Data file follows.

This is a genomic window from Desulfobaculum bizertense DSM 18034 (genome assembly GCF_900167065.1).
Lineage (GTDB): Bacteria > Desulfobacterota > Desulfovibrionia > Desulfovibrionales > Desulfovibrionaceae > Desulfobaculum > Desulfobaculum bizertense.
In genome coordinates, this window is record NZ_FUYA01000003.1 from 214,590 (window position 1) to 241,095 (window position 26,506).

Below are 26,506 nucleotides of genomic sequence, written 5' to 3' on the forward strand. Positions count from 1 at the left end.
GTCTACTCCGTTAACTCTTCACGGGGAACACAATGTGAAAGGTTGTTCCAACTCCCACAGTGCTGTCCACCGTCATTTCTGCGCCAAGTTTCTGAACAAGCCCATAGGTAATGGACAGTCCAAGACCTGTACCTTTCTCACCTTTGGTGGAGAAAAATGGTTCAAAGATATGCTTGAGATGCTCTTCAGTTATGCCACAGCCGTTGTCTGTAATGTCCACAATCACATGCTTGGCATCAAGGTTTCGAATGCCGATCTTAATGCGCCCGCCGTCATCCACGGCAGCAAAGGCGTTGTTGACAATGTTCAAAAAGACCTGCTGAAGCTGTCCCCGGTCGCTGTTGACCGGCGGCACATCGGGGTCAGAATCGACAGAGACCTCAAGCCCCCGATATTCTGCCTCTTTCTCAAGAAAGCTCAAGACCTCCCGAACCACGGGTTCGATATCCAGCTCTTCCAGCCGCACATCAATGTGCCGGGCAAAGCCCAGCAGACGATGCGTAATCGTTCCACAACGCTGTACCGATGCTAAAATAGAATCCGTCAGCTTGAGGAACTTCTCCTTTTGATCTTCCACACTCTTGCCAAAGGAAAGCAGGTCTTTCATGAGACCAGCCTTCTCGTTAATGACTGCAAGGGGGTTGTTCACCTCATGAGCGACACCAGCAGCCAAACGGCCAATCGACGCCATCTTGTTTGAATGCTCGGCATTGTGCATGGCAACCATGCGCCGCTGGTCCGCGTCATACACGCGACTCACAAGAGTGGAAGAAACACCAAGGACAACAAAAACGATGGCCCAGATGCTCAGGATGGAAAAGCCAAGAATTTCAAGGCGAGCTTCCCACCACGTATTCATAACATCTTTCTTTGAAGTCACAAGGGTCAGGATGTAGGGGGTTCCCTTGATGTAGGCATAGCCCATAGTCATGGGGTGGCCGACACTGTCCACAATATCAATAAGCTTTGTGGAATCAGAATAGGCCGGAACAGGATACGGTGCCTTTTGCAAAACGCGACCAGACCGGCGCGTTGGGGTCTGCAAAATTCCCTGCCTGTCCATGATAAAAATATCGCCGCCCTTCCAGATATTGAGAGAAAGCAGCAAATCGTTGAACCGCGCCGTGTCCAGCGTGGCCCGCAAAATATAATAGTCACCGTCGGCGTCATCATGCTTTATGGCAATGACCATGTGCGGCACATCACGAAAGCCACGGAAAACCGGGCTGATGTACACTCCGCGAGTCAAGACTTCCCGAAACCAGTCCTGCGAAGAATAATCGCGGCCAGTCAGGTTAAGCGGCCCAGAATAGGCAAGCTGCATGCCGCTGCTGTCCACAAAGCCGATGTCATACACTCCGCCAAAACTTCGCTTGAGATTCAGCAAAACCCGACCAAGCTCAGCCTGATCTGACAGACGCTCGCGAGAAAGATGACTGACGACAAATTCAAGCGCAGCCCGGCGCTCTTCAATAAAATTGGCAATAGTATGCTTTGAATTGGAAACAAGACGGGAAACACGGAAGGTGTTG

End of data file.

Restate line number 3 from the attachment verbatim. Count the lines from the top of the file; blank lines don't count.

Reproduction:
In genome coordinates, this window is record NZ_FUYA01000003.1 from 214,590 (window position 1) to 241,095 (window position 26,506).